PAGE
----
Maintaining compliance can be a challenge with limited budgets and resources. Challenges by compliance and IT professionals include resource shortages, personal liability, and regulatory change.
In a world where the costs and efforts required to maintain full compliance are soaring rapidly, tools that simplify your efforts are a necessity. Real-time file integrity monitoring is a powerful compliance tool in today's challenging regulatory environment.
In this blog, we provide insight on how file integrity monitoring software fits into seven common regulatory requirements and how it can help with fatigue and strained budgets.
1. PCI DSS
The Payment Card Industry Digital Security Standards (PCI DSS) council has worked since 2004 to regulate security activities of "anyone associated with payment cards." If an organization "works with or is associated with cards", it is required to comply with a designated level (there are 4 levels) of PCI requirements. This commonly includes merchants, financial institutions, point-of-sale vendors, and developers.
The 12 requirements of PCI version 3.2 include but are not limited to training, installation of a firewall, testing, policy, and access governance.
Specifically, two sections of PCI address the need for file integrity monitoring software:
- 10.5.5: Use file integrity monitoring or change-detection software to ensure log data cannot be changed without the generation of an alert.
- 11.5: Deploy a change-detection monitoring (such as file integrity monitoring) to perform critical file comparisons at least once per week, and alert personnel to the unauthorized modification of critical system files, configuration files, or content files.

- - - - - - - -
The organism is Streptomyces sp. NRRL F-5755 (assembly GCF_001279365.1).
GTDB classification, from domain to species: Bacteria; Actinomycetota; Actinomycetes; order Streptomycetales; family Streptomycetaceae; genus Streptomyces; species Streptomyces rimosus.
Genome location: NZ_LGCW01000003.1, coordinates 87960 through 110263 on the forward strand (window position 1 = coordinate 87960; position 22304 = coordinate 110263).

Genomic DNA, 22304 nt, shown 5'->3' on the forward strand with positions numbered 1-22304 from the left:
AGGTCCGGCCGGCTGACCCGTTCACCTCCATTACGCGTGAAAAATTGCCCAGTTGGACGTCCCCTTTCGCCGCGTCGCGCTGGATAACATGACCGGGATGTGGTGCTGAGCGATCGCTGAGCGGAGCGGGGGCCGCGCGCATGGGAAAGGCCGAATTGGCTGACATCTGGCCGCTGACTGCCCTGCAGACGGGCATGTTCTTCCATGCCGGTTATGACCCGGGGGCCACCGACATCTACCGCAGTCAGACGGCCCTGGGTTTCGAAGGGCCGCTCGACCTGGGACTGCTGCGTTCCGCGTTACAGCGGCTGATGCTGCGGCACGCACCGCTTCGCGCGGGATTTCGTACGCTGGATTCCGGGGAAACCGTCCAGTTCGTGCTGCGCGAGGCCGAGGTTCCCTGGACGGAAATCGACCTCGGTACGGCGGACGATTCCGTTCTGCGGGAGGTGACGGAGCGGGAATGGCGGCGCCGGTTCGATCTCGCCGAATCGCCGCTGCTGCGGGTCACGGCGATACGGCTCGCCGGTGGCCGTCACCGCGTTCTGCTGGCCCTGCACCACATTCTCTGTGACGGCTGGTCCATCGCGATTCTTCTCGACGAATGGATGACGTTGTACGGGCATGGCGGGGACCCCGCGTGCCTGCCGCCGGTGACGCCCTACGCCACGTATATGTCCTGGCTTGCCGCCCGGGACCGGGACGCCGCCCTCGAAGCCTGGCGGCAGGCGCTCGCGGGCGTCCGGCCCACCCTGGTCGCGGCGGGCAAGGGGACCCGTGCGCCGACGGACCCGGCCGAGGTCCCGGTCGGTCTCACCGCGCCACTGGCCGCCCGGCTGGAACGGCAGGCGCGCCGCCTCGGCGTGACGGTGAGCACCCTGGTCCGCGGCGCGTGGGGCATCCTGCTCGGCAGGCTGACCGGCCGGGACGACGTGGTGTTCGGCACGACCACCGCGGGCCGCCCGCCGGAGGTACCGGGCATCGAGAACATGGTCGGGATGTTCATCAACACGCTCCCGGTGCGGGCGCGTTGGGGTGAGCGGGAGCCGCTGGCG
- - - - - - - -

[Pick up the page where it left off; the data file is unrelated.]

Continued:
To get a more in-depth review of the PCI guidelines, we recommend The PCI Compliance Checklist.
As the critical infrastructure preparedness guidelines of the North American Electric Reliability Corporation, NERC-CIP was established to ensure reliability in energy delivery. These guidelines act as a framework assisting in the protection of critical infrastructure assets. As new technologies emerge, utility providers increasingly adopt technologies to control the grid and important aspects of energy delivery. Preventing unauthorized access and negative changes are many times at the top of the list.
File integrity monitoring is addressed in NERC-CIP 007, which seeks to manage system security by specifying select technical, operational, and procedural requirements..." against compromise that could lead to misoperation or instability." The documentation of system ports/services and detection, alerts, and reports on status changes is required. Configuration change management regarding procedures and documentation are emphasized with requirements of NERC-CIP 010-2. An in-depth brief on the technical aspects of NERC-CIP compliance can be found here.